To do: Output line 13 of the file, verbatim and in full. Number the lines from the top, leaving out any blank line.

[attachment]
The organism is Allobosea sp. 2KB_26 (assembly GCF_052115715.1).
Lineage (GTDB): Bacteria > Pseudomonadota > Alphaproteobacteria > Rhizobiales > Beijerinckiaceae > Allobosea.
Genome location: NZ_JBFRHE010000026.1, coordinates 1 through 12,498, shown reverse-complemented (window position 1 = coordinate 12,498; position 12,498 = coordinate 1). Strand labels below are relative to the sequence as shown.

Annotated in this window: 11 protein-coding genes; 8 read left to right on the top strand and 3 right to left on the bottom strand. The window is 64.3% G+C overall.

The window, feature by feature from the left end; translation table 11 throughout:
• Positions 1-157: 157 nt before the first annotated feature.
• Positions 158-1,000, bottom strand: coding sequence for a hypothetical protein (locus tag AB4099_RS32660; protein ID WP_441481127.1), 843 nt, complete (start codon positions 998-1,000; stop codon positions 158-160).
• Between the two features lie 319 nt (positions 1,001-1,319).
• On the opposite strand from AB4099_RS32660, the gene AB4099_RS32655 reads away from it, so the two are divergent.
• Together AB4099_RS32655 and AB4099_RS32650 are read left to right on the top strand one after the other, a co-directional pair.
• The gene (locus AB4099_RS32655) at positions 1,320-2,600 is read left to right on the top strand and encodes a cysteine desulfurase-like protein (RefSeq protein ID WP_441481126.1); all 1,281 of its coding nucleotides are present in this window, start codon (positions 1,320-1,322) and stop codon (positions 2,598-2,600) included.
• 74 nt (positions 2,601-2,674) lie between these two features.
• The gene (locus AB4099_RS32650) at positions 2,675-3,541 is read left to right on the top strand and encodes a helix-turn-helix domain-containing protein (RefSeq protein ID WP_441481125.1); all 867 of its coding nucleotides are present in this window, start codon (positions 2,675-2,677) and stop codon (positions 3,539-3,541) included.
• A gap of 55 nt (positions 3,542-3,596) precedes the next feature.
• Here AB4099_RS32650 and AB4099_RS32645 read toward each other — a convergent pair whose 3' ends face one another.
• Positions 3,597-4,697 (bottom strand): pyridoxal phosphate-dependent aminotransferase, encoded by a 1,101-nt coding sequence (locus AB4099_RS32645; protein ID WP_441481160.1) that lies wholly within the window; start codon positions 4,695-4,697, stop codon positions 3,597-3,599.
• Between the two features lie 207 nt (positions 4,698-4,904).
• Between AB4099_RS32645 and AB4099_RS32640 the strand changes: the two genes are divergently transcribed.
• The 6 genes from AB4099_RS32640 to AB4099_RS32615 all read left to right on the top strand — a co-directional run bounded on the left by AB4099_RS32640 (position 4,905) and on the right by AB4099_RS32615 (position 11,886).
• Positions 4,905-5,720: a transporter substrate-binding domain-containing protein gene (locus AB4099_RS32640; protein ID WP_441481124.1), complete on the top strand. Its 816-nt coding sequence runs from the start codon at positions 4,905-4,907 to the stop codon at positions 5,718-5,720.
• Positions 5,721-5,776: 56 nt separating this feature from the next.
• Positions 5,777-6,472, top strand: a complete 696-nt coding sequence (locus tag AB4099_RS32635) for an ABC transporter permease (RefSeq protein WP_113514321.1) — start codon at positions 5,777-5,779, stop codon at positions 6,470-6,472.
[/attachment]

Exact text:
• The gene (locus AB4099_RS32650) at positions 2,675-3,541 is read left to right on the top strand and encodes a helix-turn-helix domain-containing protein (RefSeq protein ID WP_441481125.1); all 867 of its coding nucleotides are present in this window, start codon (positions 2,675-2,677) and stop codon (positions 3,539-3,541) included.